Titelaufnahme

Titel
Socio-economic status and inequalities in children's IQ and economic preferences / Thomas Deckers (University of Bonn), Armin Falk (University of Bonn, briq and IZA), Fabian Kosse (University of Bonn, briq and IZA), Pia Pinger (University of Bonn, briq and IZA), Hannah Schildberg-Hörisch (DICE, University of Düsseldorf and IZA) ; IZA Institute of Labor Economics
VerfasserDeckers, Thomas In der Gemeinsamen Normdatei der DNB nachschlagen ; Falk, Armin In der Gemeinsamen Normdatei der DNB nachschlagen ; Kosse, Fabian In der Gemeinsamen Normdatei der DNB nachschlagen ; Dovern-Pinger, Pia Rosina In der Gemeinsamen Normdatei der DNB nachschlagen ; Schildberg-Hörisch, Hannah In der Gemeinsamen Normdatei der DNB nachschlagen
KörperschaftForschungsinstitut zur Zukunft der Arbeit In der Gemeinsamen Normdatei der DNB nachschlagen
ErschienenBonn, Germany : IZA Institute of Labor Economics, November 2017
Ausgabe
Elektronische Ressource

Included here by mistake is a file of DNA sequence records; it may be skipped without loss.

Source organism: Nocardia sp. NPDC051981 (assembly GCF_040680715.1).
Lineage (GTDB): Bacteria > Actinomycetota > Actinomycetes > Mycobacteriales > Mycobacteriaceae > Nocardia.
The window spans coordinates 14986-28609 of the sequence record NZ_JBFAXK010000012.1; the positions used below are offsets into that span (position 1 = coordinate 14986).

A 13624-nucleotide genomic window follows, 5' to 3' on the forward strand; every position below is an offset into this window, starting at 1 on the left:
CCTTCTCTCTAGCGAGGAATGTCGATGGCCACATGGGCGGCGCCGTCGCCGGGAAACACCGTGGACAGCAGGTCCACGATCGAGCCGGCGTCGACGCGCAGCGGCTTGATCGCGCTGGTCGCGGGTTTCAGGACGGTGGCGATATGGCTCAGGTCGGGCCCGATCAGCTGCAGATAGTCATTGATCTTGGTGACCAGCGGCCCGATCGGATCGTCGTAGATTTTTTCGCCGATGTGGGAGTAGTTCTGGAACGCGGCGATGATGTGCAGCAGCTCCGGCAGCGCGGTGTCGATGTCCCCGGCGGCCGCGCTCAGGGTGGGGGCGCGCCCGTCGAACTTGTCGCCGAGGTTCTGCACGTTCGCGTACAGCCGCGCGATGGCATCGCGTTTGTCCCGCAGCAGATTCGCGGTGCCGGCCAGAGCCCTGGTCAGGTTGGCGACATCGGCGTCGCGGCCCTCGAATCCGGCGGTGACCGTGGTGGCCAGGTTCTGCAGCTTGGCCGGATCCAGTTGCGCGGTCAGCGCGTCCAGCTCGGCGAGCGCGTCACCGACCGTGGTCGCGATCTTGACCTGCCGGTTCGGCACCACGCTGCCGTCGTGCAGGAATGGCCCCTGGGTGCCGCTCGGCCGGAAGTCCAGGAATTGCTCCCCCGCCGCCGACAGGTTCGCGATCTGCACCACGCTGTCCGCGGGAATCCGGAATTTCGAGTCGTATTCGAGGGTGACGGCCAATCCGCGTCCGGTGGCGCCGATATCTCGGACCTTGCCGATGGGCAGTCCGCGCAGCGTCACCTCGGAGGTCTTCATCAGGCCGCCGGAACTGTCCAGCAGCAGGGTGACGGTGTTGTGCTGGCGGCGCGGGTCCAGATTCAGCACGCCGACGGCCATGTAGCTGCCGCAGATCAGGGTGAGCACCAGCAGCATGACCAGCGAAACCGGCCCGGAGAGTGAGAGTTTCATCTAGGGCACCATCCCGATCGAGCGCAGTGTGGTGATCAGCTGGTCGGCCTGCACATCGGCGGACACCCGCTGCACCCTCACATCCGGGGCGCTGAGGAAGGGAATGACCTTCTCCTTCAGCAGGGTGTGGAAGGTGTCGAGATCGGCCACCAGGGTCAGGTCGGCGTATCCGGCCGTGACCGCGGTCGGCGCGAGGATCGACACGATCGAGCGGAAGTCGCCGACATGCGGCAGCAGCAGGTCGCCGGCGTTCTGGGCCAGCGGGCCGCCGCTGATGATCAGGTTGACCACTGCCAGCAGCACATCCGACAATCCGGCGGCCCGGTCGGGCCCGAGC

Umfang1 Online-Ressource (24 Seiten) : Illustrationen, Diagramme
SerieDiscussion paper ; no. 11158
URNurn:nbn:de:hbz:5:2-144438 Persistent Identifier (URN)
Zugriffsbeschränkung
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Volltexte
Socio-economic status and inequalities in children's IQ and economic preferences [0.74 mb]
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Zusammenfassung

This paper explores inequalities in IQ and economic preferences between children from high and low socio-economic status (SES) families. We document that children from high SES families are more intelligent, patient and altruistic, as well as less risk-seeking. To understand the underlying causes and mechanisms, we propose a framework of how parental investments as well as maternal IQ and economic preferences influence a childs IQ and preferences. Within this framework, we allow SES to influence both the level of parental time and parenting style investments, as well as the productivity of the investment process. Our results indicate that disparities in the level of parental investments hold substantial importance for SES gaps in economic preferences and, to a lesser extent, IQ. In light of the importance of IQ and preferences for behaviors and outcomes, our findings offer an explanation for social immobility.